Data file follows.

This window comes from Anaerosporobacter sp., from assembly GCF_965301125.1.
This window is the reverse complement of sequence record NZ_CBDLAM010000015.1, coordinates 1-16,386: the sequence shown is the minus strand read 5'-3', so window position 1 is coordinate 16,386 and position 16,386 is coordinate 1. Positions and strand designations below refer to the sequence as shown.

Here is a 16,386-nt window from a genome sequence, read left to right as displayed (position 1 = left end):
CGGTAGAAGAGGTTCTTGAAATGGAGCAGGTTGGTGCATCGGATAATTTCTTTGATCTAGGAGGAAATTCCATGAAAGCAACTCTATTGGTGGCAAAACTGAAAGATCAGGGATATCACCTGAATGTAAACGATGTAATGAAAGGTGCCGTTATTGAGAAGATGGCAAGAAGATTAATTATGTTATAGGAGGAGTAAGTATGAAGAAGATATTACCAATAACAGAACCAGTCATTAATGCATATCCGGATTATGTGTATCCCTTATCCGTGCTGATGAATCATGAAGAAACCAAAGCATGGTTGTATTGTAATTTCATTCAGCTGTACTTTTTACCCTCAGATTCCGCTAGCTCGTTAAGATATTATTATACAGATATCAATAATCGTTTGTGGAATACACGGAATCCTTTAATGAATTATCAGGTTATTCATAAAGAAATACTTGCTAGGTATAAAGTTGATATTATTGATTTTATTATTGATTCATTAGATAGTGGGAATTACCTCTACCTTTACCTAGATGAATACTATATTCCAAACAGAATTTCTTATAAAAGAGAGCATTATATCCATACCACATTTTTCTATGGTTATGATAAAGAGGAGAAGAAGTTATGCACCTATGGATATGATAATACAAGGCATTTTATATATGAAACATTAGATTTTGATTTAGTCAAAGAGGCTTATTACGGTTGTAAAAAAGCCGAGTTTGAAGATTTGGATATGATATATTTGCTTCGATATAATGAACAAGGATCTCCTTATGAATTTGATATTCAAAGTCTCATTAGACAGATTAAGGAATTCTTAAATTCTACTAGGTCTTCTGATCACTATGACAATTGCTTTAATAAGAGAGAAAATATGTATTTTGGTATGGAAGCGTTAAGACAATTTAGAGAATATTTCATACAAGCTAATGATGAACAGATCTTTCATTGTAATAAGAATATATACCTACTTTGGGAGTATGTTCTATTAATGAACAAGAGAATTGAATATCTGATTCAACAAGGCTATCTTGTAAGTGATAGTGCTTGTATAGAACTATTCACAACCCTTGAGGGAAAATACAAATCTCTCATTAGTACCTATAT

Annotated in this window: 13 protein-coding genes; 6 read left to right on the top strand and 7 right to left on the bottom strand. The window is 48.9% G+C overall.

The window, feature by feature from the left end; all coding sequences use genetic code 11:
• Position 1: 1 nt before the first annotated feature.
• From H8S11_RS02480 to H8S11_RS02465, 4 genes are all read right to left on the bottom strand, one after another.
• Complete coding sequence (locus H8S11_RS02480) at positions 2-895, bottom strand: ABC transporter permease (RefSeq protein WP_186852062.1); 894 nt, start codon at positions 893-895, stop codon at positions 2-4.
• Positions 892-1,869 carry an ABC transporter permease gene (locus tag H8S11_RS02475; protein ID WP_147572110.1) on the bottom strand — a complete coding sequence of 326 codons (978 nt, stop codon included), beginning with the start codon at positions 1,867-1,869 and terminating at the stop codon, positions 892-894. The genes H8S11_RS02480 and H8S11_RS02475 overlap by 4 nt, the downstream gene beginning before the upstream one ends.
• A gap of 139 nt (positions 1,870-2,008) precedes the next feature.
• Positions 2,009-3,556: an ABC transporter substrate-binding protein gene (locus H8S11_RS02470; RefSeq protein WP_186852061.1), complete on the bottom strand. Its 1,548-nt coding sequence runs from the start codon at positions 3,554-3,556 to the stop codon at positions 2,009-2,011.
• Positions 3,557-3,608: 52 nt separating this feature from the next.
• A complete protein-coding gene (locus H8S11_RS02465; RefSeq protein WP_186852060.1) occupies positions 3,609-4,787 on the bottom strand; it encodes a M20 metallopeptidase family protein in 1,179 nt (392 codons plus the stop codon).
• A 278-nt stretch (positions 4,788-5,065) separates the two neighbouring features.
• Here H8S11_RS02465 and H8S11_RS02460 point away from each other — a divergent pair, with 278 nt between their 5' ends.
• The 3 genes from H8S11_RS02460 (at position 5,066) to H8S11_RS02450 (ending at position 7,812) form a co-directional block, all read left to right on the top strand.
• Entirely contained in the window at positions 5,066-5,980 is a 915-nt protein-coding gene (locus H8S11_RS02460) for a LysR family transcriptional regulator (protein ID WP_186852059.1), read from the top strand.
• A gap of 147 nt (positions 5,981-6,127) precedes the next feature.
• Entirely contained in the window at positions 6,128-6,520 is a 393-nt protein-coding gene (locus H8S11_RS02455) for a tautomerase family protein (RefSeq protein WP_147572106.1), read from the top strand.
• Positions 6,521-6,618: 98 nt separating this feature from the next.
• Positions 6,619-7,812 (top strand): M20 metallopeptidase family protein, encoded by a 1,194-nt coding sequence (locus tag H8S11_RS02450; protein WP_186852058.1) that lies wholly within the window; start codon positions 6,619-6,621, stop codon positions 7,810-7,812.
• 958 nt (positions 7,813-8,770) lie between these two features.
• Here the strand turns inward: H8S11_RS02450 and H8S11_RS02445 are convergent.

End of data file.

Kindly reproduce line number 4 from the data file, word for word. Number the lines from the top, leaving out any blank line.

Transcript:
CGGTAGAAGAGGTTCTTGAAATGGAGCAGGTTGGTGCATCGGATAATTTCTTTGATCTAGGAGGAAATTCCATGAAAGCAACTCTATTGGTGGCAAAACTGAAAGATCAGGGATATCACCTGAATGTAAACGATGTAATGAAAGGTGCCGTTATTGAGAAGATGGCAAGAAGATTAATTATGTTATAGGAGGAGTAAGTATGAAGAAGATATTACCAATAACAGAACCAGTCATTAATGCATATCCGGATTATGTGTATCCCTTATCCGTGCTGATGAATCATGAAGAAACCAAAGCATGGTTGTATTGTAATTTCATTCAGCTGTACTTTTTACCCTCAGATTCCGCTAGCTCGTTAAGATATTATTATACAGATATCAATAATCGTTTGTGGAATACACGGAATCCTTTAATGAATTATCAGGTTATTCATAAAGAAATACTTGCTAGGTATAAAGTTGATATTATTGATTTTATTATTGATTCATTAGATAGTGGGAATTACCTCTACCTTTACCTAGATGAATACTATATTCCAAACAGAATTTCTTATAAAAGAGAGCATTATATCCATACCACATTTTTCTATGGTTATGATAAAGAGGAGAAGAAGTTATGCACCTATGGATATGATAATACAAGGCATTTTATATATGAAACATTAGATTTTGATTTAGTCAAAGAGGCTTATTACGGTTGTAAAAAAGCCGAGTTTGAAGATTTGGATATGATATATTTGCTTCGATATAATGAACAAGGATCTCCTTATGAATTTGATATTCAAAGTCTCATTAGACAGATTAAGGAATTCTTAAATTCTACTAGGTCTTCTGATCACTATGACAATTGCTTTAATAAGAGAGAAAATATGTATTTTGGTATGGAAGCGTTAAGACAATTTAGAGAATATTTCATACAAGCTAATGATGAACAGATCTTTCATTGTAATAAGAATATATACCTACTTTGGGAGTATGTTCTATTAATGAACAAGAGAATTGAATATCTGATTCAACAAGGCTATCTTGTAAGTGATAGTGCTTGTATAGAACTATTCACAACCCTTGAGGGAAAATACAAATCTCTCATTAGTACCTATAT